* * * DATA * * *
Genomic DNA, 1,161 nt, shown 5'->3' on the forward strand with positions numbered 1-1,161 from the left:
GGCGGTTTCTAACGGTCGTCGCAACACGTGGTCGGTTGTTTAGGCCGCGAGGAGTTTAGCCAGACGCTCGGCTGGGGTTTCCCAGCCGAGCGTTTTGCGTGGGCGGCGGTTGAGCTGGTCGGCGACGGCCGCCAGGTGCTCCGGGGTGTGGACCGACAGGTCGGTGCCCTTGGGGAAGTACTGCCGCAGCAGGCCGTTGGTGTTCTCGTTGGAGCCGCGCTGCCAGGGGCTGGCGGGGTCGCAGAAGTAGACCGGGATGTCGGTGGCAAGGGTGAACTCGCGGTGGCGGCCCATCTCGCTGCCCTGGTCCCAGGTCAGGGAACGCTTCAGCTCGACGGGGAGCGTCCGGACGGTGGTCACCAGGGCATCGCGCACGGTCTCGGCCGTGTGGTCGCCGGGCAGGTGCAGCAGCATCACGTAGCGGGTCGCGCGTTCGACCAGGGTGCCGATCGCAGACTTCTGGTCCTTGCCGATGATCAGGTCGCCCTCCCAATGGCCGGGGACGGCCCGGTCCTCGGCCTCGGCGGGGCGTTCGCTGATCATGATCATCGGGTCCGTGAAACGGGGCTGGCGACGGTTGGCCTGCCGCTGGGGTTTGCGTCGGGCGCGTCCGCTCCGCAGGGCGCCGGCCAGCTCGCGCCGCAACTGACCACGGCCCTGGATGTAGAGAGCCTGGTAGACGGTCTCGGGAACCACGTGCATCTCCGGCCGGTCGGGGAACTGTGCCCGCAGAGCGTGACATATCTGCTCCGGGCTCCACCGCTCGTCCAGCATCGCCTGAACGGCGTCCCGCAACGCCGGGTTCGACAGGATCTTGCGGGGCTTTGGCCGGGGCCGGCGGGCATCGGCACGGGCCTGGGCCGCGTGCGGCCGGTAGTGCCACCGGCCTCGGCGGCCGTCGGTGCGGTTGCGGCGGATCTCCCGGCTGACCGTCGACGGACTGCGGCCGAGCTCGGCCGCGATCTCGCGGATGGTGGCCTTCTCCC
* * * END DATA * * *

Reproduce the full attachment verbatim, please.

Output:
Genomic DNA, 1,161 nt, shown 5'->3' on the forward strand with positions numbered 1-1,161 from the left:
GGCGGTTTCTAACGGTCGTCGCAACACGTGGTCGGTTGTTTAGGCCGCGAGGAGTTTAGCCAGACGCTCGGCTGGGGTTTCCCAGCCGAGCGTTTTGCGTGGGCGGCGGTTGAGCTGGTCGGCGACGGCCGCCAGGTGCTCCGGGGTGTGGACCGACAGGTCGGTGCCCTTGGGGAAGTACTGCCGCAGCAGGCCGTTGGTGTTCTCGTTGGAGCCGCGCTGCCAGGGGCTGGCGGGGTCGCAGAAGTAGACCGGGATGTCGGTGGCAAGGGTGAACTCGCGGTGGCGGCCCATCTCGCTGCCCTGGTCCCAGGTCAGGGAACGCTTCAGCTCGACGGGGAGCGTCCGGACGGTGGTCACCAGGGCATCGCGCACGGTCTCGGCCGTGTGGTCGCCGGGCAGGTGCAGCAGCATCACGTAGCGGGTCGCGCGTTCGACCAGGGTGCCGATCGCAGACTTCTGGTCCTTGCCGATGATCAGGTCGCCCTCCCAATGGCCGGGGACGGCCCGGTCCTCGGCCTCGGCGGGGCGTTCGCTGATCATGATCATCGGGTCCGTGAAACGGGGCTGGCGACGGTTGGCCTGCCGCTGGGGTTTGCGTCGGGCGCGTCCGCTCCGCAGGGCGCCGGCCAGCTCGCGCCGCAACTGACCACGGCCCTGGATGTAGAGAGCCTGGTAGACGGTCTCGGGAACCACGTGCATCTCCGGCCGGTCGGGGAACTGTGCCCGCAGAGCGTGACATATCTGCTCCGGGCTCCACCGCTCGTCCAGCATCGCCTGAACGGCGTCCCGCAACGCCGGGTTCGACAGGATCTTGCGGGGCTTTGGCCGGGGCCGGCGGGCATCGGCACGGGCCTGGGCCGCGTGCGGCCGGTAGTGCCACCGGCCTCGGCGGCCGTCGGTGCGGTTGCGGCGGATCTCCCGGCTGACCGTCGACGGACTGCGGCCGAGCTCGGCCGCGATCTCGCGGATGGTGGCCTTCTCCC